I was listening to a podcast recently, and the host mentioned how hard it is to scale company culture remotely. That’s why a lot of businesses want employees back in the office; they don’t believe it’s possible to successfully build a remote work culture.
And I get it. Because it is hard to scale culture remotely and get people to truly believe what you’re saying.
However, it is possible. Otherwise, people wouldn’t rally around, and in, online communities, whether that’s the indie publishing community, dog nutrition communities, self-improvement, or something else.
Each of these communities has their own unique culture and atmosphere based on the beliefs and attitudes of the people who run them.
And if those communities can scale their cultures, there’s hope for your business, too.
Here are some tips to help you build and scale a remote work culture.
Make it clear what you stand for
The earlier you can define what you stand for, the easier it is for you to find and attract people who buy into your mission, beliefs, and goals. The more clearly you can communicate this, the more likely people will be to want to be a part of it, and the easier it will be to scale.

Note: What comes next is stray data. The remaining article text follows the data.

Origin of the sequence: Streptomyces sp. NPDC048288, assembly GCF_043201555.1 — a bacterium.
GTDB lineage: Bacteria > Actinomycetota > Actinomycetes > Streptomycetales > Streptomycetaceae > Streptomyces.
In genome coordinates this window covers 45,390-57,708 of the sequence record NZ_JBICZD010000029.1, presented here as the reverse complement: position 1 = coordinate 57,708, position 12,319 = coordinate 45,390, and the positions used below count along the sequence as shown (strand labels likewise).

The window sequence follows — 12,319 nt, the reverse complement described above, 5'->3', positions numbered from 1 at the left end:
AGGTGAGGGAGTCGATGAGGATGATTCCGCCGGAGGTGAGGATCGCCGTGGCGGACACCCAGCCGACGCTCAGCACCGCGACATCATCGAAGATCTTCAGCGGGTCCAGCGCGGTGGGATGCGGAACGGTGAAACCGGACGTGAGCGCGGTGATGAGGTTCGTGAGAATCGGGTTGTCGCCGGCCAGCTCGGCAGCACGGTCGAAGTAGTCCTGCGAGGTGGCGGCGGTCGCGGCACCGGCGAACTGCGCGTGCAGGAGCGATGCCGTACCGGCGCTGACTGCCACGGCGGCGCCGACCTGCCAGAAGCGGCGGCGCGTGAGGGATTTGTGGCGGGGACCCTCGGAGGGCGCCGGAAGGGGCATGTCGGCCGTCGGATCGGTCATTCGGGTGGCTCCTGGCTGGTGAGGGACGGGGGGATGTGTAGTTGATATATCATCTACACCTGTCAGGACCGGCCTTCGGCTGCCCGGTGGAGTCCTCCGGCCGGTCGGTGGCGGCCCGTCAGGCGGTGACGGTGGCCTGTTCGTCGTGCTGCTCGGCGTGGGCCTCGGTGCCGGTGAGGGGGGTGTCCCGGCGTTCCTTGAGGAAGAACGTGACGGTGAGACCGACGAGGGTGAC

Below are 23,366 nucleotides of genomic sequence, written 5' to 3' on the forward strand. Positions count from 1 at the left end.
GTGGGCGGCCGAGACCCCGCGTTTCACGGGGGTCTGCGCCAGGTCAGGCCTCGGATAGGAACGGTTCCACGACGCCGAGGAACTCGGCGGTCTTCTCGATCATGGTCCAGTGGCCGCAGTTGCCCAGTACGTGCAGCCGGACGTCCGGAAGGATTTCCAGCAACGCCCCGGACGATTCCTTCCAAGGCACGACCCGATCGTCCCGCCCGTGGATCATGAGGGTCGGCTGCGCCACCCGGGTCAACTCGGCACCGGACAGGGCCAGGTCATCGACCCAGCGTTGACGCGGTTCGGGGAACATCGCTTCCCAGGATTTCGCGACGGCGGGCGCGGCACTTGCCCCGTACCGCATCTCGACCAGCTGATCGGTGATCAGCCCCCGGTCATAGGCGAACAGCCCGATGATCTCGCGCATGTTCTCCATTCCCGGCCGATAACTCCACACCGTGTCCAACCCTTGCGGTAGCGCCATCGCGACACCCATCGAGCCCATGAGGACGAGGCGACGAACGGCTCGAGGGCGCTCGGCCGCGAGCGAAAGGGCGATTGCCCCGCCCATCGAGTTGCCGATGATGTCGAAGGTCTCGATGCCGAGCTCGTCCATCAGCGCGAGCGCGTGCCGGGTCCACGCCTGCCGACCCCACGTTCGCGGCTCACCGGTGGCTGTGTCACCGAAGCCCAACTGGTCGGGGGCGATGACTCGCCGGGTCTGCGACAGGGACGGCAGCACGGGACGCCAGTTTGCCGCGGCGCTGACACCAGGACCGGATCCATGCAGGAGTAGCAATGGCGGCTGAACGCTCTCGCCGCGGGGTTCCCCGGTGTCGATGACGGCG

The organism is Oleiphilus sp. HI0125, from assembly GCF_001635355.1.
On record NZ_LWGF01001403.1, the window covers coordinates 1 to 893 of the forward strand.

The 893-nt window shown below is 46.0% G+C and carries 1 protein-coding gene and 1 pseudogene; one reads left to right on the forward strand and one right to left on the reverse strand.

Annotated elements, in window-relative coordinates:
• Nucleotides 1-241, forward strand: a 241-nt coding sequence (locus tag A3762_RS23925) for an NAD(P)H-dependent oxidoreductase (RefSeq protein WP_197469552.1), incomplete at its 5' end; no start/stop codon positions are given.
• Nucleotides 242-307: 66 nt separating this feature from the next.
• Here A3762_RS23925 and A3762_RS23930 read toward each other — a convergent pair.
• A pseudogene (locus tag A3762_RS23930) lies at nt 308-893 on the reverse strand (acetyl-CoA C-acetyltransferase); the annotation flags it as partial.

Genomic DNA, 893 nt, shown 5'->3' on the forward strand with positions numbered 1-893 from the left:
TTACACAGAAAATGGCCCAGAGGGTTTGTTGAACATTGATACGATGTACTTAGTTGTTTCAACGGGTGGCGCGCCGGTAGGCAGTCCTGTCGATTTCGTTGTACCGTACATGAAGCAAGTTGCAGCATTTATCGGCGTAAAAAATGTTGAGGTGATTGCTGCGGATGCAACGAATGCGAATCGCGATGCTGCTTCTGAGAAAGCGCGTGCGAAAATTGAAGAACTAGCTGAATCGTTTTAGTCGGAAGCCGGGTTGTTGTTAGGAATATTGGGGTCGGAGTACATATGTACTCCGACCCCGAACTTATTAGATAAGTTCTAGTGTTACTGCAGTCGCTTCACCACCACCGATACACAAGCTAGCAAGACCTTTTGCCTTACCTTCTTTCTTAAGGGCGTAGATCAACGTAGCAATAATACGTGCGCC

Sometimes what you stand for is a natural part of your business. Perhaps you want to disrupt a particular industry, or offer a new form of help for a group of people. Other times, you have a product or service, but the rest is kind of murky.
It can help to sit down and think about the patterns in your life and your business. What drew you to this industry and organization? Why are you compelled to solve the problems that you do? Starting there, and really getting to the root of it, can push you to find what you’re looking for. This will give you a strong basis for building your remote work culture.
Write things down
Having documents explaining how situations should be handled will make your life easier long term.
Say, for example, an employee gets pregnant. If you don’t have a policy on maternity leave, you now have to scramble to create one.
But if you already have one, everyone knows what to expect, maybe even before they’re hired.
This will help you attract candidates who are a better fit and prevent panic when a new situation arises.
While you may think “XYZ will never happen here” you can never be too careful. If a business lasts long enough, you’ll encounter most things at some point.
Set an example
You’re a leader. It’s your job to set an example not just to the outside world, but to your employees, too.
If you want employees to communicate with each other, it starts with you communicating with them.
They’ll copy your communication style, which means that if you come across as aloof and disconnected, they’ll feel like they can’t be themselves at work and must approach it with some level of emotional detachment.
On the other hand, if you’re warm and empathetic, employees will mimic that, showing their colleagues, and hopefully themselves, more compassion in the workplace. This will lead to a far more welcoming culture for new employees and mean any employees experiencing hardship will find some of the vital support they need from their colleagues. You set the tone for your company’s remote work culture.